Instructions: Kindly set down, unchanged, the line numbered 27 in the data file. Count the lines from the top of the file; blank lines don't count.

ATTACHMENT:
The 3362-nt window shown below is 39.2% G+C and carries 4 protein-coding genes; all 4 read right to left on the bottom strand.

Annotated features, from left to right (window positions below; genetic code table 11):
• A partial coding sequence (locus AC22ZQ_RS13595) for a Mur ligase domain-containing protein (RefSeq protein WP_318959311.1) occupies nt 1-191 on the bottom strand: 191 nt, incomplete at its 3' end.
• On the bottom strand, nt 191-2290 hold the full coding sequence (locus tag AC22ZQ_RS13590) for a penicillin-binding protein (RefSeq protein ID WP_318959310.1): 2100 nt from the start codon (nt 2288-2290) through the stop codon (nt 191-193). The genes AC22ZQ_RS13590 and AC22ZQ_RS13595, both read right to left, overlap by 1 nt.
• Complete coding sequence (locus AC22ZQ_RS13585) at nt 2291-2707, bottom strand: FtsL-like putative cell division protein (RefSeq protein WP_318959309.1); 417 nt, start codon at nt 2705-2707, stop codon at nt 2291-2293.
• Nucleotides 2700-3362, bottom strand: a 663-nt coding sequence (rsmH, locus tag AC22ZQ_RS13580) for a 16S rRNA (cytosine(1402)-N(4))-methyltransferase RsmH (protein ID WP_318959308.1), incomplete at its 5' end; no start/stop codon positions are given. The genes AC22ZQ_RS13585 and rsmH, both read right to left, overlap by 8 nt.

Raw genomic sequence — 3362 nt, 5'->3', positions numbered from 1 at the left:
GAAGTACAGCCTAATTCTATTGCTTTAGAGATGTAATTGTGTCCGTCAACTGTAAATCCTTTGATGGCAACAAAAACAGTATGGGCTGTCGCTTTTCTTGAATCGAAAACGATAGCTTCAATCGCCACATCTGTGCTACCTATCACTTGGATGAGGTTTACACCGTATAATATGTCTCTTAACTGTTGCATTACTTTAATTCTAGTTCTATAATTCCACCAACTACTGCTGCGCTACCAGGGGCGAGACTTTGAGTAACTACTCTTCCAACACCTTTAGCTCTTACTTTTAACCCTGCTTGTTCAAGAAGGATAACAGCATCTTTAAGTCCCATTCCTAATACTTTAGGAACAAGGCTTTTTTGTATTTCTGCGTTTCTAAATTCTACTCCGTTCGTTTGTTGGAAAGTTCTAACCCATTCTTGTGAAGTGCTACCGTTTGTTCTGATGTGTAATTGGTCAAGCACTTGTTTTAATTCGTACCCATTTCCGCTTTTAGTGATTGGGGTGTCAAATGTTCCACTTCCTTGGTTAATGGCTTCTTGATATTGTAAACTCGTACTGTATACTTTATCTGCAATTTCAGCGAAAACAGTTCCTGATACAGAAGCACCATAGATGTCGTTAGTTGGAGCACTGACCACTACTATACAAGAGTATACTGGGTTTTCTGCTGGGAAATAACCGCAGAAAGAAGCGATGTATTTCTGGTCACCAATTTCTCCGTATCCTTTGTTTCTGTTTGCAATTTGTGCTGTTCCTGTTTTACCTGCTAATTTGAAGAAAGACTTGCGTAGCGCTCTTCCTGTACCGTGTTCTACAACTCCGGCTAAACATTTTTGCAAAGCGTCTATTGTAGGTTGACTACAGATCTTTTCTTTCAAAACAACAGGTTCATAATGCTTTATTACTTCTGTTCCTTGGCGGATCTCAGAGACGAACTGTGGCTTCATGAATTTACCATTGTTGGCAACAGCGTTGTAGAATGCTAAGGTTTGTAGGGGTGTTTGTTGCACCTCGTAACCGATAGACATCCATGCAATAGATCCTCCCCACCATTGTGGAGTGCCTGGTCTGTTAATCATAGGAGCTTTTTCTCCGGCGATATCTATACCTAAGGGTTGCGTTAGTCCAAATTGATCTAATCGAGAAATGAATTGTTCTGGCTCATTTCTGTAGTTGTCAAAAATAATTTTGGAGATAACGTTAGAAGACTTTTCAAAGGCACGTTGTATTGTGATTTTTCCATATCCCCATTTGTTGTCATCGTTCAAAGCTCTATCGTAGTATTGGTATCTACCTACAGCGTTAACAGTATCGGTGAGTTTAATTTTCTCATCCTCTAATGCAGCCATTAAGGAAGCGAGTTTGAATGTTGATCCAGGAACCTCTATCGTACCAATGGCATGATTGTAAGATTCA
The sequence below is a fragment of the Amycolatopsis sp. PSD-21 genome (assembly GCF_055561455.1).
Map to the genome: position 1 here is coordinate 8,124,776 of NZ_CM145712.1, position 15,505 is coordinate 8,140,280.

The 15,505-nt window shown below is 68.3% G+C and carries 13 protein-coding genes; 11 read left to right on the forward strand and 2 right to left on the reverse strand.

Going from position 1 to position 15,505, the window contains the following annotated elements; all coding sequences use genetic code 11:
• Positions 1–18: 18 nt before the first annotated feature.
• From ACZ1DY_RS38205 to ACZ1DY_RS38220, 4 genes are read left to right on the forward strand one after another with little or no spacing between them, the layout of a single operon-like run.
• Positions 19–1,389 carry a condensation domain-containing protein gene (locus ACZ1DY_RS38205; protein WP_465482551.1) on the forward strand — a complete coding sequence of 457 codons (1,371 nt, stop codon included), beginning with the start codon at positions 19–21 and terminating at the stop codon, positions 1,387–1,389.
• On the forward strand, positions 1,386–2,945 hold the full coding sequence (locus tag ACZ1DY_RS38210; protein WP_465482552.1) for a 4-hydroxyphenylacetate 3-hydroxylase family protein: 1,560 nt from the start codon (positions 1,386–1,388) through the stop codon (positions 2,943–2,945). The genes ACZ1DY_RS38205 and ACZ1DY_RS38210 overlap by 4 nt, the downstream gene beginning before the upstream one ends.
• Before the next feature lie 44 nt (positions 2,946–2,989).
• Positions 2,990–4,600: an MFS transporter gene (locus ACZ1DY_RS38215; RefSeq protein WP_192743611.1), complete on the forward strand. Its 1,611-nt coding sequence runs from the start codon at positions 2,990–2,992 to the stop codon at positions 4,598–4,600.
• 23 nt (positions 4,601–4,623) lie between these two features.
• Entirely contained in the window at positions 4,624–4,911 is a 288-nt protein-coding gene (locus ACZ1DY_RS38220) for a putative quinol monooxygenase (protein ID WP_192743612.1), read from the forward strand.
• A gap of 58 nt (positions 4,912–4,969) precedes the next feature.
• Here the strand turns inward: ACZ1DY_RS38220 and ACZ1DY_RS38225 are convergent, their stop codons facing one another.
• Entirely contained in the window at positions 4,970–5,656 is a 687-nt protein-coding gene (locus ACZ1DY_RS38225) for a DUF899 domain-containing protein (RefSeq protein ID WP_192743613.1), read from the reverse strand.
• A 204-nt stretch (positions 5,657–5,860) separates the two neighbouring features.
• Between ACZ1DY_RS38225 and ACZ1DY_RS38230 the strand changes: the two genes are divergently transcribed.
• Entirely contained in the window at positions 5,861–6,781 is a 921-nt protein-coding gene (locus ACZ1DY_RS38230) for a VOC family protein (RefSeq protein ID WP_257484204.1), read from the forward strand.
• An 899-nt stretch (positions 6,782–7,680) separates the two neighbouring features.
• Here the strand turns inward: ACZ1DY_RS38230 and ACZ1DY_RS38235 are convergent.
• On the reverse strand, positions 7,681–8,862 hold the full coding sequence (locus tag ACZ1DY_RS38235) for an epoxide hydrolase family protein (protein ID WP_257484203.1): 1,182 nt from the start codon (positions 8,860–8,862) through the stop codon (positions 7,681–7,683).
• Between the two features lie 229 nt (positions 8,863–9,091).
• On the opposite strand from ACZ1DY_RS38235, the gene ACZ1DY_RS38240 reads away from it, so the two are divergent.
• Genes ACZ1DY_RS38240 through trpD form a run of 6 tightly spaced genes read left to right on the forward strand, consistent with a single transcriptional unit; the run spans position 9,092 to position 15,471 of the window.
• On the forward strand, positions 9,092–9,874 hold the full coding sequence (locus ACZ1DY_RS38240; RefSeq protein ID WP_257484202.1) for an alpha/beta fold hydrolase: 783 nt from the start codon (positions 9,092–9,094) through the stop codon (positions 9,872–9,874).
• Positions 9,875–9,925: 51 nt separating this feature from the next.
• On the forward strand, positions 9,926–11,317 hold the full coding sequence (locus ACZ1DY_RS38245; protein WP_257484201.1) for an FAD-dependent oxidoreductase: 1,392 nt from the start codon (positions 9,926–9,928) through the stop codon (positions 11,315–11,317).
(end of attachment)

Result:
• An 899-nt stretch (positions 6,782–7,680) separates the two neighbouring features.